This study examined the relationship between drug use and HIV high risk sex behaviors among women in methadone maintenance (MM) and psychosocial outpatient (PS) treatment settings. In both samples, the overwhelming majority was engaged in high risk sexual behavior, at mean frequencies of about 20 unprotected occasions in the past 3 months. Because women in PS have been less studied, and because cocaine has been shown to play a role in HIV sexual risk behavior, there was a particular interest in the relationship between cocaine and sexual risk. Especially in the PS sample, cocaine use was significantly associated with an increase in high risk sex behavior, including risk of having multiple male partners, sex trade, sex with drugs or alcohol, and anal sex. Interestingly, the association was with a cocaine diagnosis, either abuse or dependence, and not with frequency of cocaine use. Thus, the association was increased by problem use, rather than any use. The substantial percentage of diagnoses of cocaine dependence within the past six months (58.3%) compared to a much smaller number reporting actual use within the past 30 days (19.5%) was notable. Since this was a treatment-seeking sample, this could explain the difference and may be a reflection of the participants’ motivation to change behavior.
In the PS sample, neither opiate use diagnosis was found to have the broad relationship with multiple sex risk variables seen for cocaine use diagnosis. A single significant association was found between opiate use diagnosis, as opposed to days of opiate use, and having multiple male partners. Indeed, while chronic opiate use is associated with diminished libido and sexual function, cocaine is associated with hypersexuality. A similar distinction was made in an earlier study of patients in residential treatment (6
) which highlighted the impulsivity effects of cocaine. Alcohol diagnosis was present in a third of the PS sample and associated with having multiple male partners and having sex with drugs or alcohol. Number of alcohol use days was positively associated with having sex with drugs or alcohol and of having anal sex. These findings, for both problem alcohol use and any alcohol use, suggest a somewhat broader influence of alcohol on sexual risk behavior than opiates, and closer to that of cocaine. Previous research has shown that trait impulsivity has been described as a common pathway to both sexual risk behavior and cocaine or alcohol abuse, while not to opiate abuse (6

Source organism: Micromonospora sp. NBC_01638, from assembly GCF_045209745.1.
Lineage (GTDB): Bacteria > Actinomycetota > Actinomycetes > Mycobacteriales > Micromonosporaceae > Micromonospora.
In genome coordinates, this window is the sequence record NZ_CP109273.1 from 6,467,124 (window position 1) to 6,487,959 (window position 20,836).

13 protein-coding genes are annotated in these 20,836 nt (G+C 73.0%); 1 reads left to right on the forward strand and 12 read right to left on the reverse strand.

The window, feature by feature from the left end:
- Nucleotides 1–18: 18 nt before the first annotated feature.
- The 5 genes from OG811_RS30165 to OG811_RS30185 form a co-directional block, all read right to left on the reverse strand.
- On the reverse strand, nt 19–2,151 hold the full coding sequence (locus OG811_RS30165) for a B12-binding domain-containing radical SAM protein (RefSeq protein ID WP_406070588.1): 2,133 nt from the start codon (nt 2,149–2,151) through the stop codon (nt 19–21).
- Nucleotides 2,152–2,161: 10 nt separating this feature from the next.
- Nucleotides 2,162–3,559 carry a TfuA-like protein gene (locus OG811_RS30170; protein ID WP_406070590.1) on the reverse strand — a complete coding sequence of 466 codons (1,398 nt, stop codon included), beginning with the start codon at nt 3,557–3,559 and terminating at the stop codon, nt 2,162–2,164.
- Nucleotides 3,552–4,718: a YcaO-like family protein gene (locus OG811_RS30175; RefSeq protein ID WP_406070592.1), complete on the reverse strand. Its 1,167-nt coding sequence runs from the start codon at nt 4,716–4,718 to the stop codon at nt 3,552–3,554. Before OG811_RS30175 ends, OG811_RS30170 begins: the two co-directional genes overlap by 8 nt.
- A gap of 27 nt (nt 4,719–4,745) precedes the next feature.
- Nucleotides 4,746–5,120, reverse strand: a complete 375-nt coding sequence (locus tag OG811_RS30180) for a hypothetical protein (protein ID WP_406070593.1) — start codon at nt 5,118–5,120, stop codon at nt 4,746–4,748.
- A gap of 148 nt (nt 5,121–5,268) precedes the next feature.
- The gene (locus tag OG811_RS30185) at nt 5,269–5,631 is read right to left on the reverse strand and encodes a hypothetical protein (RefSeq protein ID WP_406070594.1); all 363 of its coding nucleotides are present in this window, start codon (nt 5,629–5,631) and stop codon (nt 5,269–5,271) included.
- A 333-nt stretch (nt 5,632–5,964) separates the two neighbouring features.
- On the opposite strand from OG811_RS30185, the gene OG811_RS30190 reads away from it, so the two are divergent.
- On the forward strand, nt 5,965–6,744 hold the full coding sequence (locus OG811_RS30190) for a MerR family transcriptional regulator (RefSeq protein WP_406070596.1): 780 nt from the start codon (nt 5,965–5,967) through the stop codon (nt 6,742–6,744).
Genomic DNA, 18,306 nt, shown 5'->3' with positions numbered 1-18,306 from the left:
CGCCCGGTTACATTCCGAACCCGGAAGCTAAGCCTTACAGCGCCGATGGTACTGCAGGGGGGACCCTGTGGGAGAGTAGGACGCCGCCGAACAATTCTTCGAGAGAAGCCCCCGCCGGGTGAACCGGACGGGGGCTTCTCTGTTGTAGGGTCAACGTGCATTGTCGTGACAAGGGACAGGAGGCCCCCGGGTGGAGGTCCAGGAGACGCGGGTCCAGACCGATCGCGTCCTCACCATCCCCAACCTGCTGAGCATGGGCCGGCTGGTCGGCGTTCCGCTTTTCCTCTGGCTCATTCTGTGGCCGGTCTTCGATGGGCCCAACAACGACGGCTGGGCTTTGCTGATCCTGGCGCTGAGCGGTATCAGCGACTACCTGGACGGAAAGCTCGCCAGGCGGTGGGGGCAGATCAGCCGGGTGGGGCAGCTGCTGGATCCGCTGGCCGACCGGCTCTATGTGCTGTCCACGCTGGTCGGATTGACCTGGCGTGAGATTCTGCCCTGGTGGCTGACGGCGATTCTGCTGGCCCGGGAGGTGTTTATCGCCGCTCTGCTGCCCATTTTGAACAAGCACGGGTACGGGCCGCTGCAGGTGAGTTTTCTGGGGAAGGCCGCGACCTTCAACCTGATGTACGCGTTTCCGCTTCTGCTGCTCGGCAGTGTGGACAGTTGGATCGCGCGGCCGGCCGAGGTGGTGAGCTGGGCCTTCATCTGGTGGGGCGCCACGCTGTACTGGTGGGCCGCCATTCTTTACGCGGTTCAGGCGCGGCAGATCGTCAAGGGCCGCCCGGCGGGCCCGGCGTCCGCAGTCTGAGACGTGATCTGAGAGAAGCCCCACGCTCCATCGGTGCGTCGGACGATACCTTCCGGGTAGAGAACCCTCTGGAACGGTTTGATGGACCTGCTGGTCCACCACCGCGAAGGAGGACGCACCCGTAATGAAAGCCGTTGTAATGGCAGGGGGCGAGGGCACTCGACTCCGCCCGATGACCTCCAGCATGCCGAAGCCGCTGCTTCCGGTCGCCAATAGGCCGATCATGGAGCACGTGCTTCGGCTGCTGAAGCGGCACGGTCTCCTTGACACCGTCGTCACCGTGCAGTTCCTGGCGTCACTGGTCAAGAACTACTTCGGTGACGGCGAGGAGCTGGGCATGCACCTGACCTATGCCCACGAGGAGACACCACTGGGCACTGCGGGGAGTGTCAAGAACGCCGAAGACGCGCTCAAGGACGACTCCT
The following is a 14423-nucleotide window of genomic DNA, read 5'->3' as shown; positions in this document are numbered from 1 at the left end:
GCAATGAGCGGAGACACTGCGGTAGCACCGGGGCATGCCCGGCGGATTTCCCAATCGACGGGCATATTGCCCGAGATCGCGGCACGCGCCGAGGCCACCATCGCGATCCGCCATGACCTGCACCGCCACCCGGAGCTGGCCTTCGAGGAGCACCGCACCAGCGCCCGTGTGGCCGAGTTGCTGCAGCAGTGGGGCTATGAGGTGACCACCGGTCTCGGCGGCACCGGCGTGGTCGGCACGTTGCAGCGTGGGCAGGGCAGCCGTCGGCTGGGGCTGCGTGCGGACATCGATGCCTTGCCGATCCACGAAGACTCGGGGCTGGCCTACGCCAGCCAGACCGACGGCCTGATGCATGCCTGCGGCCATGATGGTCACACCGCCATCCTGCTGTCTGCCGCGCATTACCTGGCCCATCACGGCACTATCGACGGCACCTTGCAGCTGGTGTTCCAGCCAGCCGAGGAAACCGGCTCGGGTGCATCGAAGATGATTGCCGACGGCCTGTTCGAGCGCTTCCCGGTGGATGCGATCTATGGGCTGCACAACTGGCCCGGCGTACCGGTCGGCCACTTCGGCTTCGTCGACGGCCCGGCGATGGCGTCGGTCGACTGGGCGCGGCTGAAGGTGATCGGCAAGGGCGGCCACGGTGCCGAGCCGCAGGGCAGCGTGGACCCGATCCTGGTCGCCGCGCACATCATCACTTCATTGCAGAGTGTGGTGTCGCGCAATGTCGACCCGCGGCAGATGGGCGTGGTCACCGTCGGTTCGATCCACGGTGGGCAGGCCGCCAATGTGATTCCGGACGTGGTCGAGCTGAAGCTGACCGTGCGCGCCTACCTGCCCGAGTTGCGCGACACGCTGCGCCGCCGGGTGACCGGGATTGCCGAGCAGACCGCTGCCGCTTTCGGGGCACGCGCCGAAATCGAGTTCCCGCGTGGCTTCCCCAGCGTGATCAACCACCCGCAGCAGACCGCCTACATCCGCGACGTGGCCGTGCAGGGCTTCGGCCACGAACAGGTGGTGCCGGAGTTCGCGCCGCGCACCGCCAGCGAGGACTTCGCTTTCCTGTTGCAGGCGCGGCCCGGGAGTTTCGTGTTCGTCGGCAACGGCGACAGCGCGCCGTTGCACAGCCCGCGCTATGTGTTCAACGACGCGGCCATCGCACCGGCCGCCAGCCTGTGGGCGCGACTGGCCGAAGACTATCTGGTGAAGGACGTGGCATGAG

). The findings of alcohol influence presents a special caution to alcohol-using substance users, for whom alcohol is not their primary substance of abuse and who may underestimate the risks of drinking.
Evidence of cocaine use in MM treatment was consistent with previous studies (8
). However, our findings of association (i.e. between cocaine diagnosis and having multiple sex partners and between cocaine use days and sex with drug or alcohol) are more limited than findings in the prior methadone maintenance literature (9
). This may be due to differences in sexual risk behavior outcomes (e.g. use of count of unprotected sexual occasions, dichotomous ratings of other sexual risk behaviors), or in their operational definitions (e.g. use of past 30 day timeframe). This may also be due to differences in drug and alcohol use measures. This study included clinical evaluation for abuse and dependence diagnoses, revealing associations not captured by frequency of use questions.
This study had the important advantage of including a large, multi-site sample of participants from community psychosocial outpatient treatment programs, as well as methadone maintenance programs. In doing so, it included the (arguably) higher risk sample of primary cocaine users – who are most likely to present to psychosocial outpatient treatment programs. At the same time, it differed from the majority of prior studies of cocaine users in characterizing a sample of cocaine users in treatment, and, perhaps, at greater readiness for HIV prevention intervention. However, this study was limited by its use of self-report assessment of substance use and sexual risk. Participants may have under-reported substance use if there were concerns about jeopardizing their treatment status, even with assurances of confidentiality.
This study demonstrated that women in psychosocial treatment and methadone maintenance treatment programs frequently engage in HIV sexual risk behavior. Among those in psychosocial treatment, cocaine, as well as alcohol use disorders, are prevalent, and have an association with increased HIV high risk sex behavior. HIV sexual risk prevention interventions are needed in psychosocial treatment and methadone maintenance programs that target the relationship between substance abuse and sexual risk behavior. Such intervention should target alcohol, as well as cocaine and opiate, use and problem use. Such intervention should address the impulsivity that drives both sexual risk behavior, especially among individuals engaging in cocaine and alcohol use and problem use.